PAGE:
Our Picks of George Town Festival 2018

The Penang Monthly team took some time out from their manic schedules to catch some very interesting – and one rather perplexing – performances from George Town Festival 2018. Here’s what they think.

Isle of Dreams

Isle of Dreams, a production of La Cie MaxMind, is a mythical story of epic proportions featuring gods, goddesses, spirits and zombie gods. Yes, zombie gods.

The story revolves around Xing Tian of the Kunlun gods, who has lost his head and along with it, his memory. In trying to find it again, he befriends the mischievous Mud Spirit and Cloud Spirit, and travels from the Isle of Ghosts to Kunlun Mountain in search of the missing appendage. There, he discovers the gods at war, and that he isn’t who he thinks he is. His conscience is ultimately put to the test; the fate of the world hangs in balance.

It was comedic at times – a dash of slapstick to take off a bit of the heaviness – but never so much that it risked losing its dreamy quality. Each part was introduced by a song; the music providing the necessary exposition common in operatic performances. The scenes never moved too fast; instead they allowed the audience time to absorb the dialogue and the carefully choreographed movements.

Everything about Isle of Dreams was magical – from the set to the traditional music to the costumes. The movements of the actors – and of the props used by the actors – were so mesmerising, the effects so realistic that one would not be faulted for believing that they were part man, part animal, part puppet at times.

Isle of Dreams.

Performed in what was described as a “mythological language” (I heard snippets of Hokkien here and there), the subtitles were easy enough to follow. Each word was eloquently enunciated – precise and economical – so that one did not feel bombarded by and forced to quickly digest a wall of text on the flanking screens. And with a script that contained such melting poetry, anyone with an ounce of love for words would have been magnetised:

(“Love and romance, promises to keep; hate burns bright, cooking all into a burning heap”)

The story spoke of the end of the world – of mischief and greed, and endless hate. A once-perfect garden is destroyed by a wanton act, and the war of the gods causes chaos and leads to the demise of lesser beings. A familiar tale, perhaps, but Isle of Dreams works – and very well.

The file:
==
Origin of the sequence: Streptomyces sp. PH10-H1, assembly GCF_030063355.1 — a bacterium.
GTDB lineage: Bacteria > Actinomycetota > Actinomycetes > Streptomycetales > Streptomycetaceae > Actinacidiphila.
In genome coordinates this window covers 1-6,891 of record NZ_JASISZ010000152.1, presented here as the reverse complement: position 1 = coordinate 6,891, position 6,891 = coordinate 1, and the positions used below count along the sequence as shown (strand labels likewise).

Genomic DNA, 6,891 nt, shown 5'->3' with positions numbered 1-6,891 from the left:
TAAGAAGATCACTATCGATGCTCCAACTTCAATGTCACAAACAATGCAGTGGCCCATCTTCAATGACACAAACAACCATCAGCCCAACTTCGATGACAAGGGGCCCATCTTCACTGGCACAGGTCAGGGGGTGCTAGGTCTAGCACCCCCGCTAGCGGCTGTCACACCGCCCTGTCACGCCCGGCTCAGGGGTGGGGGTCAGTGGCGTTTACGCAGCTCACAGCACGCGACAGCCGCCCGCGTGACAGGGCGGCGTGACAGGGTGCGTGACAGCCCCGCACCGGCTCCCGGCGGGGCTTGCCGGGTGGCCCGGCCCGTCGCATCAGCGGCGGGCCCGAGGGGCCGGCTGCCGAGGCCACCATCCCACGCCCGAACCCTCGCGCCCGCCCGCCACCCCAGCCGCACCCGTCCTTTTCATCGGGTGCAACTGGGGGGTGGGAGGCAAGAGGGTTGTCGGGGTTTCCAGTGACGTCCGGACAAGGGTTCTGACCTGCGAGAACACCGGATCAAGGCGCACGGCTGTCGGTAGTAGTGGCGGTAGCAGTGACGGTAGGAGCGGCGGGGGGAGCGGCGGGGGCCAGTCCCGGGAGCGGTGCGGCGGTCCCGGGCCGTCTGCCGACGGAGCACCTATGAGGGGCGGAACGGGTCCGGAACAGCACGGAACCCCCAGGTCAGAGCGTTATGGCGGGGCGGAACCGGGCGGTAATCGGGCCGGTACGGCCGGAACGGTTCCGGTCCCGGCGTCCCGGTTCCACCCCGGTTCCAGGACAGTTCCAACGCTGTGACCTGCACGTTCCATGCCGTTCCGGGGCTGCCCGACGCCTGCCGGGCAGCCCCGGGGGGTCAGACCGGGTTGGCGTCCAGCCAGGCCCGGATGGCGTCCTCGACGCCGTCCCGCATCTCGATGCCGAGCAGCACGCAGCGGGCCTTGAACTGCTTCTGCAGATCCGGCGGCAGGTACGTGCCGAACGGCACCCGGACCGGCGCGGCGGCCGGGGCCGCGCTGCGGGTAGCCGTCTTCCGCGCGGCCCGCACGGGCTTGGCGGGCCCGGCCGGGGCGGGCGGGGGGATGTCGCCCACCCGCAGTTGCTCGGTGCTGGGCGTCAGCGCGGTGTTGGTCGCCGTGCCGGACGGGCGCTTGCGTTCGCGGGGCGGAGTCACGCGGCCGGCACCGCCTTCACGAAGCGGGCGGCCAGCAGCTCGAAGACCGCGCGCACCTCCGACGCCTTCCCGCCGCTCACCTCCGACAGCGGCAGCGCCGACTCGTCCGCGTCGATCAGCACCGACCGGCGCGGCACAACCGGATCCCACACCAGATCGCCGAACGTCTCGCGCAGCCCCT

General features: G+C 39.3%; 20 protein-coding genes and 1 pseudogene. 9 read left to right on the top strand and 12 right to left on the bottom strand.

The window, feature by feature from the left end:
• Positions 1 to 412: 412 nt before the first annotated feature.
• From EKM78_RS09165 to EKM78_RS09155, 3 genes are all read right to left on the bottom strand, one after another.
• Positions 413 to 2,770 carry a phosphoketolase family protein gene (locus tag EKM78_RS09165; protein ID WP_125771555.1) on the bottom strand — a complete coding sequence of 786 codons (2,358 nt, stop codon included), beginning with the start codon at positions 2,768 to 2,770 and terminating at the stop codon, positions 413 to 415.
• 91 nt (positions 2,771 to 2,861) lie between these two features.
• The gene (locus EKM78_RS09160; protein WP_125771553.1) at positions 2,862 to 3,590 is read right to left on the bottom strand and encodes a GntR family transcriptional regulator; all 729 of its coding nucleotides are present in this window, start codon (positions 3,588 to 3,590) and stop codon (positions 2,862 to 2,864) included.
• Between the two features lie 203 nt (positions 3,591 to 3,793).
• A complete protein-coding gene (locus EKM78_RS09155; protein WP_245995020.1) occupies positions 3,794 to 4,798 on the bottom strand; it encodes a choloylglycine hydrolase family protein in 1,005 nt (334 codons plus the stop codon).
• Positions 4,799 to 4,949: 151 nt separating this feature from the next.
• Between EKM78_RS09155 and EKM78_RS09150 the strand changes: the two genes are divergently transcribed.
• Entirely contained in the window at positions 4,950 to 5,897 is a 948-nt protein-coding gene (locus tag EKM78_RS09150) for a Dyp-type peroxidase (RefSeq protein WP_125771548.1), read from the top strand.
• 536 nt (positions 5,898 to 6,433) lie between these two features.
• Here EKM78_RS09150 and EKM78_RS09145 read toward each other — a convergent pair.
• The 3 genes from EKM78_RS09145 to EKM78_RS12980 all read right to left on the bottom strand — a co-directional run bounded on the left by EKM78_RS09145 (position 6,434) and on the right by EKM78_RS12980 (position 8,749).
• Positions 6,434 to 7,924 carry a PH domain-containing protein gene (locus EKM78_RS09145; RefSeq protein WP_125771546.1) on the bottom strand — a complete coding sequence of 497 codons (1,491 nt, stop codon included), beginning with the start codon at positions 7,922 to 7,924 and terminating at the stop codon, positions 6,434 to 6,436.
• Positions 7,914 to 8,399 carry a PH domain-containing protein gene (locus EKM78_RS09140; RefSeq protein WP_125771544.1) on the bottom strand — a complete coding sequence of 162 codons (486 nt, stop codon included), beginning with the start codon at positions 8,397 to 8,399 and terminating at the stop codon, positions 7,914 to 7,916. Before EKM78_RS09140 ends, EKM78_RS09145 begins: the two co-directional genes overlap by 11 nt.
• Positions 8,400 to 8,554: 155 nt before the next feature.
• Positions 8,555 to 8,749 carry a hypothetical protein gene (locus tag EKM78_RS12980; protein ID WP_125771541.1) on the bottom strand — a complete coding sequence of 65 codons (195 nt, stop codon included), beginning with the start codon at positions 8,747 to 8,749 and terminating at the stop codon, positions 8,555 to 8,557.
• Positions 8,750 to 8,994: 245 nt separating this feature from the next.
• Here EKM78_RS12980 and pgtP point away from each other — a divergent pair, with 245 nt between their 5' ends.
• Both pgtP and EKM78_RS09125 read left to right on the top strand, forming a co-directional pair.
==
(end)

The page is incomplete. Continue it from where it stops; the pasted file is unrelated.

We Cannot Talk About It

A family sits down to dinner. They shout a lot and eat a tonne of spaghetti. Someone is dead, or is missing, or has run away – the daughter, I gathered after a while.

This was a perplexing show. I’m happy with productions that don’t necessarily spell things out for me, do not follow a linear plot, or break the fourth wall, but when the performance is 80% in Iranian and the subtitles leave much to be desired, it was just downright hard to follow. The subtitles changed so fast it was impossible to even read past the first line! (It didn’t help that the screen wasn’t very clear.)

The saving grace was the powerful performances. The way the actors stuffed their faces with food, even throwing up and spitting half-chewed spaghetti across the table, drew feelings of disgust – don’t they have a sense of propriety? The dialogue was emotionally charged – anger, jealousy, sorrow – but alas, most was lost on me. I could feel the tension and the grief, but that I could not understand what was being said, was very frustrating.

This just wasn’t my cup of tea.

We Cannot Talk About It.

KaBooM: Stories from the Distant Frontlines.

KaBooM: Stories from the Distant Frontlines

KaBooM tells the tales of three soldiers who fought in far-flung frontlines: Fabrice, a child soldier from Burundi; Majid, a deserter of Saddam Hussein’s army; and Ivor, who participated in the Pacific theatre during World War II.

At the same time, performer Deborah Leiser-Moore skilfully “assumes complimentary and companion roles in the story telling: the grieving war widow eating alone; the absent lover; the daughter brought up with the ghosts of war constantly hovering in the background.”

Leiser-Moore embraces an empty uniform in the beginning – we understand that her lover is absent. Majid’s monologue plays in the background. She angrily pierces the cling-film partition separating her from the audience and once freed from her confines, stonily walks away.

She holds up a white flag in one scene; dines alone and cries out in anguish in another – she has lost her partner to war.

She then stands behind an opaque sheet; you can only see her silhouette, surrounded by the shadows of those who had died from war. Fabrice recites words on screen and when he is done, his image fades into the shadows.

The other half of the pair, Allie Wilde, silently leaves pairs of empty shoes wherever she goes, even climbing up a rope to the air well to do so – for what is war but abandoned clothes, uniforms, furniture, shoes; those who had once worn them long turned into dust?